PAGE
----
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2011 - American Sociological Association Annual Meeting Pages: unavailable || Words: 8212 words || 
1. Hiers, Wesley. "Civil Rights Obstruction in the Senate, 1938 to 1964: The Role of the Republican Party" Paper presented at the annual meeting of the American Sociological Association Annual Meeting, Caesar's Palace, Las Vegas, NV, Aug 20, 2011 Online <PDF>. 2019-08-23 <>
Publication Type: Conference Paper/Unpublished Manuscript
Review Method: Peer Reviewed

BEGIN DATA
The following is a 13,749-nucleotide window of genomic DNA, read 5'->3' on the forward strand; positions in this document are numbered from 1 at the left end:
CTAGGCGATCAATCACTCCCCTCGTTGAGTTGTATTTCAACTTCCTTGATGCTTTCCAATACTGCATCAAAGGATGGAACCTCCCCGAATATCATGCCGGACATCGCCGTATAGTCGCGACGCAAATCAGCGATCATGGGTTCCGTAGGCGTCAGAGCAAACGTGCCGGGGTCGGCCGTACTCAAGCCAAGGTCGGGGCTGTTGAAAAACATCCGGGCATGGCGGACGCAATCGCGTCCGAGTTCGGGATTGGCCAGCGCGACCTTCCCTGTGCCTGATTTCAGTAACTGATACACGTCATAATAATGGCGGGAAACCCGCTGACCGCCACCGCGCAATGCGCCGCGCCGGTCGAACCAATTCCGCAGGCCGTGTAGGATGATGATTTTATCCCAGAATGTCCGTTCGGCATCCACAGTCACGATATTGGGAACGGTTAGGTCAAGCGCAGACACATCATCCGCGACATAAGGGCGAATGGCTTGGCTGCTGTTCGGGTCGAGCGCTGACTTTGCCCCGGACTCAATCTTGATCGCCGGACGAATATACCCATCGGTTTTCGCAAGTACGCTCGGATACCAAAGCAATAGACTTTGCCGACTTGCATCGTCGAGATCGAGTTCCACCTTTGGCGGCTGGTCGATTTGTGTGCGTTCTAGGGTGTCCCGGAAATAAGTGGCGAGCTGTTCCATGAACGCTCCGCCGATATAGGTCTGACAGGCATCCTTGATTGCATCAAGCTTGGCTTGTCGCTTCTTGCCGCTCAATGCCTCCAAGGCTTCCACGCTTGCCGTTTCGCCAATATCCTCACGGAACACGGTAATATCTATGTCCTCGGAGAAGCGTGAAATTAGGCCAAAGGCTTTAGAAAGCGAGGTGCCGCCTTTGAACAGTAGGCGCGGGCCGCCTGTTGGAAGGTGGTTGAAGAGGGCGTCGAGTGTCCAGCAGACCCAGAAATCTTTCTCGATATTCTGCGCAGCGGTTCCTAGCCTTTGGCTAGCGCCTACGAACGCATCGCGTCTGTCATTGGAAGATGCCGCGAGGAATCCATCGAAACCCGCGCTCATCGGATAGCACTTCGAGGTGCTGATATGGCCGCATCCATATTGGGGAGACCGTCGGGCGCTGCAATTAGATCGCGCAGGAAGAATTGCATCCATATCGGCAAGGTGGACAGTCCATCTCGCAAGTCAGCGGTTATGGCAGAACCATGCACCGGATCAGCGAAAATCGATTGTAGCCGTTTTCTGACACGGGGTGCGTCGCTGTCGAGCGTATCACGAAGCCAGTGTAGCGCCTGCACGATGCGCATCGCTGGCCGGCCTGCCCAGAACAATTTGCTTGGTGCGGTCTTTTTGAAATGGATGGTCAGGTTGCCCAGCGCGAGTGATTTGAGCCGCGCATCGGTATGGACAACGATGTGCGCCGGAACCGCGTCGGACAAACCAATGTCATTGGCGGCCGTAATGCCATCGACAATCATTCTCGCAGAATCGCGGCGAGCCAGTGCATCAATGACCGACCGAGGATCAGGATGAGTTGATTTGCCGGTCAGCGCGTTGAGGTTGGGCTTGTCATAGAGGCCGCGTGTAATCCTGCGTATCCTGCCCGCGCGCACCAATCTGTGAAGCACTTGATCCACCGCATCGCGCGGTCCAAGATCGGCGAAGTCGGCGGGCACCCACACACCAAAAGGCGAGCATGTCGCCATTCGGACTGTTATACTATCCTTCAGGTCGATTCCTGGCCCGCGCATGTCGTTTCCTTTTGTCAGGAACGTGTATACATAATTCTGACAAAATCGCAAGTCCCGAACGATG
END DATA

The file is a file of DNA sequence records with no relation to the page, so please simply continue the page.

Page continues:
Abstract: In the generation before the Civil Rights Act of 1964, the United States Senate played a uniquely obstructionist role at the national level, serving as a bulwark in the South’s defense of white supremacy. After presenting evidence for this claim, this paper turns to an examination of one aspect of the Senate’s defense of white supremacy, exploring the extent to which the Republican Party provided allies for the South. A comprehensive dataset of significant Senate roll calls on civil rights between 1938 and 1964 is analyzed to arbitrate among three competing views of the Republican Party’s relationship to racial policy in the middle decades of the twentieth century: that the Republican Party was an enduring ally of the South in its defense of white supremacy; that, to the contrary, the Republican Party was, like the non-southern members of the Democratic Party, moderately supportive of civil rights throughout the period; or third, that over the course of these 25 years the Republican Party’s action moved from those concordant with the second view to those more like the first. The evidence that emerges from the roll-call dataset is most consistent with the third view. The paper closes by considering the implications of these findings for our understanding of party alignments on racial policy in the twentieth century.

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